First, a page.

PORTLAND, Ore. — Oregon Governor Kate Brown announced Friday, amidst the vaccine snafu, that educators and school staff will be vaccinated ahead of seniors.
"I talked with the CEO and President of Salem Health on my vaccination tour this week," said Gov. Brown. "She is hearing of many 11 and 12-year-olds attempting suicide."
"Thankfully not as many kids are acting on it as thinking about it," added Jeff Carr, CEO of Albertina Kerr, an organization that provides mental health services to young people.
Carr said the pandemic has taken a toll on our youth by cutting off their social interaction.
"I just think kids across the spectrum are struggling," he said. "I think the longer this goes on the more risk we're going to have as a society."
Carr believes a return to the classroom will be good for students. They will get a formal education and an informal education.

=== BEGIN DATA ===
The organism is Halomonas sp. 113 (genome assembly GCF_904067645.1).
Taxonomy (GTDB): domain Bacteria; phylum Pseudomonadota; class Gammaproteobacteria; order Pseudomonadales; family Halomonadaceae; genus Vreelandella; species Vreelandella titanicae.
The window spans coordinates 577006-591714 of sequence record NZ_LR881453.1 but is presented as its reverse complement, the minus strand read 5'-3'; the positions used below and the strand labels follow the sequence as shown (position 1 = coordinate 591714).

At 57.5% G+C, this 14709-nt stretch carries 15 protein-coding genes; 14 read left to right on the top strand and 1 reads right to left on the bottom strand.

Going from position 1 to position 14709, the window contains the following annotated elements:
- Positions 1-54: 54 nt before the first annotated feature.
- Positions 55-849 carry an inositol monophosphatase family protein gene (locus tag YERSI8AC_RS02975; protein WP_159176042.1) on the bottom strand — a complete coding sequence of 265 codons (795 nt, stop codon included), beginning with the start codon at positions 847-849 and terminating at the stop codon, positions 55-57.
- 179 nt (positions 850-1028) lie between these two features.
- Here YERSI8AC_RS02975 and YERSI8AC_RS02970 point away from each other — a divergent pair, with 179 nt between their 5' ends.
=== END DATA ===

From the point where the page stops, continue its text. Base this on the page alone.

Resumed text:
"They learn how to navigate relationships with adults and peers," said Carr. "They learn how to express themselves."
All of which can help improve a kid's mental health, according to licensed psychologist Sandy Ramirez.
"They would have something to keep them busy and also they'd be with their peers," said Ramirez. "It would normalize their life again. They go back to what's familiar and comfortable to them."
This is exactly what Gov. Brown has in mind by moving educators and school staff ahead of seniors in the vaccination line.
"We know that our schools are a place of social interaction," said Gov. Brown. "They're a place where young people, students, can get their behavioral health and emotional supports met."
Educators and school staff can begin vaccinations the week of Jan. 25. In some counties, it may be sooner. Vulnerable seniors 80 and older can begin vaccinations on Feb. 8.
If you're struggling from a mental health crisis or suicidal thoughts, help is available.
The Multnomah County Mental Health Call Center is available 24 hours a day at 503-988-4888. Lines for Life is also available 24 hours a day at 1-800-273-TALK (8255).